So all these women are deluded, according to Linda Hirshman.
How to be a Woman
The Importance of Touch
I enjoyed a quiet, stress-free visit to the dentist the other day (who knew motherhood could make visits to the dentist so appealing?). As I was waiting, I was reading an old issue of National Geographic whose cover story was all about the importance of our largest organ, the skin. It was a very interesting article, but I found myself most intrigued by the reference the article made to a research study involving chimpanzees. In the study, the baby chimps were studied in two situations. In one situation, the chimps were allowed free access to their mothers. They were allowed to see, hear and touch their mothers. In the other situation, the chimps were allowed to see and hear their mothers, but were denied the ability to touch their mothers. What they found was that the sense of touch is so vital to the chimps' well-being, that the chimps prevented from touching their mothers (even though they could still see and hear them) went insane.I'd love to see Dr. Laura take on Ms. Hirshman. From another letter in response to 10 Stupid Things that Women Do to Mess Up Their Lives:
This was horrifying to me when I considered the implications. In college, I was friends with a number of girls who worked in the day care system. I know from their first-hand testimonies that they are instructed not to hold the children as much as possible. They are instructed not to cuddle, caress or physically comfort the children they monitor because they don't want the children bonding with the day care workers over the parents, and it decreases the incidence of allegations of abuse. One friend told me how she had picked up a crying child who quickly fell asleep in her arms. She panicked and asked her supervisor what to do. The supervisor took the child out of her arms and forced the child to wake up and go back to play with the other children!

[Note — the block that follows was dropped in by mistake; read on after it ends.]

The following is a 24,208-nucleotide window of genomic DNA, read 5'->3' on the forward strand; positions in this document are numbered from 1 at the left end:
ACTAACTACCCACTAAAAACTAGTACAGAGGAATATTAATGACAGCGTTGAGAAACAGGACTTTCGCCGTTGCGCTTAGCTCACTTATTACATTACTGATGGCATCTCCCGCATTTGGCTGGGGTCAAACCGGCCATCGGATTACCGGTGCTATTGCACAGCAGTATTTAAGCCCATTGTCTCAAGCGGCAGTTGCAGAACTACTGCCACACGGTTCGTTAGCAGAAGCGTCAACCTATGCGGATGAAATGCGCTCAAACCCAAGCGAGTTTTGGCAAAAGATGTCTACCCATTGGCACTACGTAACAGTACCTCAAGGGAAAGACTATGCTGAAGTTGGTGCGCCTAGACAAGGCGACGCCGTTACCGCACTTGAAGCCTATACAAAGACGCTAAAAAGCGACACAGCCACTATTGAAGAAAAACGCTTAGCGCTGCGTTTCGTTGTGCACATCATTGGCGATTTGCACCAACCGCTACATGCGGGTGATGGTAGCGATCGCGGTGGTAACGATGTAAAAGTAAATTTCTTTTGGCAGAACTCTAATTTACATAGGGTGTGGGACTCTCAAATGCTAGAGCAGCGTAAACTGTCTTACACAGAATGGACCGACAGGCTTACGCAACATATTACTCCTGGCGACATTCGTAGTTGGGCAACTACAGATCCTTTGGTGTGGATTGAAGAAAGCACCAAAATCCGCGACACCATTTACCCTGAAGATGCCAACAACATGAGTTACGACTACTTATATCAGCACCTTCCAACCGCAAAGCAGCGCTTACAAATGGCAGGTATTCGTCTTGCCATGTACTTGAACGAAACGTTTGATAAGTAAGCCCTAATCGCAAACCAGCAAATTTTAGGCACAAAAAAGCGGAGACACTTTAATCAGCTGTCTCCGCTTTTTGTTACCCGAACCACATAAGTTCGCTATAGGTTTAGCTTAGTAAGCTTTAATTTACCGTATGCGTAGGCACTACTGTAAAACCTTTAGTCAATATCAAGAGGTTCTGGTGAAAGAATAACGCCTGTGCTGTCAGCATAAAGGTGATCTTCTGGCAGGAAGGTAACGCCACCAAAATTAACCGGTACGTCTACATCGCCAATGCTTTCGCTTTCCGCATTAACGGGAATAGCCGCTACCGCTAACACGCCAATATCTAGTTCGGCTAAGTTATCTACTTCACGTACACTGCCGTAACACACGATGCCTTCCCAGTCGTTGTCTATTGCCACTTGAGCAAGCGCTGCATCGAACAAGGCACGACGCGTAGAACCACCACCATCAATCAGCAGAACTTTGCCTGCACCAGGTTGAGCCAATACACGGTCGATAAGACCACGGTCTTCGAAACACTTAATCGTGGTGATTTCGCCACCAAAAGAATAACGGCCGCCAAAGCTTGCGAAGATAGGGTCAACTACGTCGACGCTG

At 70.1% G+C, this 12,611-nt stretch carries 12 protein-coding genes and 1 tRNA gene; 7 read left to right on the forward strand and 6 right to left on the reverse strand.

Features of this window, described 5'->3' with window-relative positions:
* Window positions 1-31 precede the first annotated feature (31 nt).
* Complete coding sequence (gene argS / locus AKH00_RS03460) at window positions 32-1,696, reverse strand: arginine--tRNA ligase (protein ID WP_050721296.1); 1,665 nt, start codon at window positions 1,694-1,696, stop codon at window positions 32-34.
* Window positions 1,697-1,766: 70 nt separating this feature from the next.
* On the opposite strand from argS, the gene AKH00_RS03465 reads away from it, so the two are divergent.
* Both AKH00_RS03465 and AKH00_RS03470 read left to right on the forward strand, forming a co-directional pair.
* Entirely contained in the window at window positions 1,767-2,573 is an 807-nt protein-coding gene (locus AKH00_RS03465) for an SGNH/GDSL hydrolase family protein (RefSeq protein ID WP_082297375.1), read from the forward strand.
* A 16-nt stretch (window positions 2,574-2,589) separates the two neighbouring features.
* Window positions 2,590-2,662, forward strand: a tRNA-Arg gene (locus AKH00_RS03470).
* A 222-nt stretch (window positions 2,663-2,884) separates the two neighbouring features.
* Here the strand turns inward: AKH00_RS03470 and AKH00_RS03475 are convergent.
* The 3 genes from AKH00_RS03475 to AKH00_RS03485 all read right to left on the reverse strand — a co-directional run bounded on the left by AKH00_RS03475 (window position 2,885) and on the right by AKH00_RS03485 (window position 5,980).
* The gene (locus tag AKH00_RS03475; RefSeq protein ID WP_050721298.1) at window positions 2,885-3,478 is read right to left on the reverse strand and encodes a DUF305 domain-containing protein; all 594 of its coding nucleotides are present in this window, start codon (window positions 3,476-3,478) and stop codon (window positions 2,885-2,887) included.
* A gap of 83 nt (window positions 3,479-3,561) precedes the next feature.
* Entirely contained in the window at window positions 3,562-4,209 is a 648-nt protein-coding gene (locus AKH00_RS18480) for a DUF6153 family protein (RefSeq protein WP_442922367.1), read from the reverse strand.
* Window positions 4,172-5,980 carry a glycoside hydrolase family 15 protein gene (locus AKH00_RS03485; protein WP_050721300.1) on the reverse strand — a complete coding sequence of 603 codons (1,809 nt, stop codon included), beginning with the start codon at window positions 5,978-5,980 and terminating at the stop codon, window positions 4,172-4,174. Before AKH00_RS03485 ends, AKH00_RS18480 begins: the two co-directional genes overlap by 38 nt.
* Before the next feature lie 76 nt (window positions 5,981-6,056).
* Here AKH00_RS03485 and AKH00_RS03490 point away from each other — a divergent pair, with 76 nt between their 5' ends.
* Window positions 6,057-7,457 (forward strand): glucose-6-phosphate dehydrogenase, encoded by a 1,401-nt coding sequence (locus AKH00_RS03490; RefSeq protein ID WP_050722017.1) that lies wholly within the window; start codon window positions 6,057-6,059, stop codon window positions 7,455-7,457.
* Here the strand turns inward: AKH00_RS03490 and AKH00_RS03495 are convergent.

I also recalled an interview I saw with the wife of Larry King. She has fairly recently begun a singing career and it has been taking her away from her little toddler on a fairly regular basis. But she was praised during the interview for being such a good mom because, while she is gone from her boy for so long, she will read to him via a web cam every night before he goes to bed. Given the results of the study I read in National Geographic, this means of interacting with one's child is a very poor substitute to reading to your child while he's sitting on your lap!
It just breaks my heart to think of all of these poor little children whose parents care so little about their well-being that they would shuttle them off to a loveless environment on a daily basis, only to return tired and short-tempered at the end of the day. Where are the children supposed to find the loving touch they need to develop into healthy, happy and stable adults? I worry about the upcoming generations of day care babies and what the implications will be for our society. If the mother's touch is so important to the mental state of a chimpanzee, how could children possibly benefit from day care "touch-free" zones? What are these parents thinking?
In closing, I just wanted to say, Dr. Laura, that you are a real woman. After reading your book, I am more grateful than ever for the concern you have for other women, concern that they would, "Get a life!" instead of trying to find one in a man. Thank you, thank you, for all you do. Because, after all, we women have the power to grow and change into our best selves. We might end by giving 'Sugar and spice and everything nice' a whole new meaning.
So who is being condescending and belittling to women?